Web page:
Utah Medical Malpractice Laws

Each state has their own set of medical malpractice laws in place, and it is important for patients to understand those laws and how they could affect their case. The following are the basics of the laws in Utah.

Medical Malpractice in Utah

Patients trust medical professionals to provide adequate care. This includes diagnosing and treating various medical conditions accurately. Most of the time, health care providers rise to the challenge and help their patients lead healthy lives. Occasionally, however, medical professionals end up harming their patients through negligence or fraudulent acts. When that happens, patients can file medical malpractice suits in Salt Lake City and the rest of Utah. Malpractice suits allow patients to collect damages that make them whole again after undergoing harmful medical procedures.

What Is Considered Medical Malpractice?

Medical malpractice occurs when a health care provider causes harm to a patient as a result of carelessness, negligence, mistakes, or fraud. Malpractice can include:

  • Failing to diagnose a medical problem or illness
  • Misdiagnosing a medical problem or illness
  • Medication, surgical, and anesthesia errors
  • Birth injuries

Malpractice can lead to significant injuries as well as wrongful death. Wrongful death is considered malpractice in the state.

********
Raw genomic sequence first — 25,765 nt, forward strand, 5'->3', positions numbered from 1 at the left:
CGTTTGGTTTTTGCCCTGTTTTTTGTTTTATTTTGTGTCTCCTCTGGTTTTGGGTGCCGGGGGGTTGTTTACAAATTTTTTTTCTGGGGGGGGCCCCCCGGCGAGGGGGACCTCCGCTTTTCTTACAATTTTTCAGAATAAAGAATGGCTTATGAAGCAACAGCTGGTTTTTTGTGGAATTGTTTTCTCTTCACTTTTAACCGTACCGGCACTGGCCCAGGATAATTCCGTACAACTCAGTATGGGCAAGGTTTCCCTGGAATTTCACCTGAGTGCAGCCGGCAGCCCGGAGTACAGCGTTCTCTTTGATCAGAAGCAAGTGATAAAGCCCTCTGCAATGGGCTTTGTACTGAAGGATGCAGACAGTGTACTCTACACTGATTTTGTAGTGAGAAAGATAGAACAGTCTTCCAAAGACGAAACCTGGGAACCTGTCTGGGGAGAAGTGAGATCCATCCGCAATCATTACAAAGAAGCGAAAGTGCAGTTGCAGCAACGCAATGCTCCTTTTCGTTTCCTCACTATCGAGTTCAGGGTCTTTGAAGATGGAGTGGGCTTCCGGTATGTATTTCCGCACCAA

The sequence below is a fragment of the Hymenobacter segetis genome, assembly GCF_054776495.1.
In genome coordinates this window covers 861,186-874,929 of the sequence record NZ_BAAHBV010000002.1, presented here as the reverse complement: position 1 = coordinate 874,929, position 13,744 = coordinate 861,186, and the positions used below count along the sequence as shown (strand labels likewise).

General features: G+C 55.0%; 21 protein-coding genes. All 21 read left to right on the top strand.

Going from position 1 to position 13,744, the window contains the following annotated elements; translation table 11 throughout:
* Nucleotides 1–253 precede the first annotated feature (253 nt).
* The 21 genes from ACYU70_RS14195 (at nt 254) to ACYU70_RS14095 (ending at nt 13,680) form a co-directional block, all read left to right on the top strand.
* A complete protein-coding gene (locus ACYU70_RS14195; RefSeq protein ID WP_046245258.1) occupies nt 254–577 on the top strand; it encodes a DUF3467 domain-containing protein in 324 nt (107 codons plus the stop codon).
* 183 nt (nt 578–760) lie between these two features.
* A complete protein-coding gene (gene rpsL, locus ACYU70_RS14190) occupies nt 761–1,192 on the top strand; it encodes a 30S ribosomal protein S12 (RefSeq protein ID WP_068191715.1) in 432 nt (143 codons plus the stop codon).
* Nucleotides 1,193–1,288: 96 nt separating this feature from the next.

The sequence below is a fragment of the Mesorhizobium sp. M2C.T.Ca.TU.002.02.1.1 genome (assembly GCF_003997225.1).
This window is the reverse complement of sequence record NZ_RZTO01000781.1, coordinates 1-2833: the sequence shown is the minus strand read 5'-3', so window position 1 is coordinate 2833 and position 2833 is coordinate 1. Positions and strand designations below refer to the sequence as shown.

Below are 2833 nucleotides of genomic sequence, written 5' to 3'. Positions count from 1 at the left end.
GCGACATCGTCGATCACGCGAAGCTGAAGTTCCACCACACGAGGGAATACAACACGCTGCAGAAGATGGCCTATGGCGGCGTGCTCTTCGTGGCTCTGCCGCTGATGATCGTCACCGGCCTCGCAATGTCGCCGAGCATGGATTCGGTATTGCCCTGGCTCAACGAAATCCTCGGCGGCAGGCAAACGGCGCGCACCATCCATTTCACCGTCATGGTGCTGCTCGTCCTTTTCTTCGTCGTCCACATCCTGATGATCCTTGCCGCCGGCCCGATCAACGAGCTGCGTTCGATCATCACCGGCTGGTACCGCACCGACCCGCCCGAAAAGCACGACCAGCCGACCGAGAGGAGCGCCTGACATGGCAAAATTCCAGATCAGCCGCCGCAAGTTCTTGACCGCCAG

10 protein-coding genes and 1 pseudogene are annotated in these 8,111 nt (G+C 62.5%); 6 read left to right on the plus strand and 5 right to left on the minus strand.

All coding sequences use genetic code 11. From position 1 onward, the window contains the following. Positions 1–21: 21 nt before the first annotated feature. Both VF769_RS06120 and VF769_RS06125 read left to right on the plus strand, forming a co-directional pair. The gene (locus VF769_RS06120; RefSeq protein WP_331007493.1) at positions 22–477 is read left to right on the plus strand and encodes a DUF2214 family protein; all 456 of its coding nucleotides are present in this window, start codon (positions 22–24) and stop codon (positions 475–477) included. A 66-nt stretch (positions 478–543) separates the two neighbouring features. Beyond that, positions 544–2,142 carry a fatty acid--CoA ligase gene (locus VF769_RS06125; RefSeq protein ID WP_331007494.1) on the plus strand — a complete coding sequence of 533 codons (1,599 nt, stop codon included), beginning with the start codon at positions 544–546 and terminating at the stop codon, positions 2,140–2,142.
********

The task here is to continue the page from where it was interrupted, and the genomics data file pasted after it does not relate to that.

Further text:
To be considered malpractice, the provider must cause harm to a patient. Simply being negligent is not enough if it does not cause harm. For example, if a physician misdiagnoses a patient, but the patient does not suffer any harm, he or she does not have a malpractice claim. However, if the misdiagnosis leads to delayed treatments that harm the patient, he or she can make a medical malpractice claim.

Who Can Be Sued for Medical Malpractice?

Utah has a Good Samaritan law on the books. This law protects people who provide emergency care at or near the scene of an emergency, as long as the provider did not cause the emergency and is not grossly negligent in providing care. For example, if someone renders care to an individual at the side of the road after a car accident, he or she is protected from liability.

While the law protects some medical providers in case of emergencies, most health care professionals can be held liable for medical malpractice in Utah. They include:

  • Physicians
  • Specialists
  • Nurse practitioners
  • Dentists
  • Orthodontists
  • Ophthalmologists
  • Psychiatrists

These are just some of the practice areas that are subject to malpractice suits. Most providers can be held liable, but a malpractice attorney can help those who are unsure if they can bring suit against a healthcare provider.

Statute of Limitations

The statute of limitations refers to the time frame that patients have to file medical malpractice cases in Utah. Injured parties have two years to file a claim after discovering any injury. The two-year period also begins if an injury has yet to be discovered but should have been. This time limit is not to exceed four years from the incident.

For example, if someone is injured by a medical provider and discovers it three years later, he or she only has one year to file the claim. If the injured party waits two years, he or she then passes the four-year limit and can no longer file suit or collect damages.

The statute of limitations is extended in two cases. Patients can file a claim within a year of discovering a foreign object in their bodies or after realizing their provider has fraudulently hidden the negligence.  As soon as the discovery is made, the countdown begins, and patients must take quick action to avoid running out of time.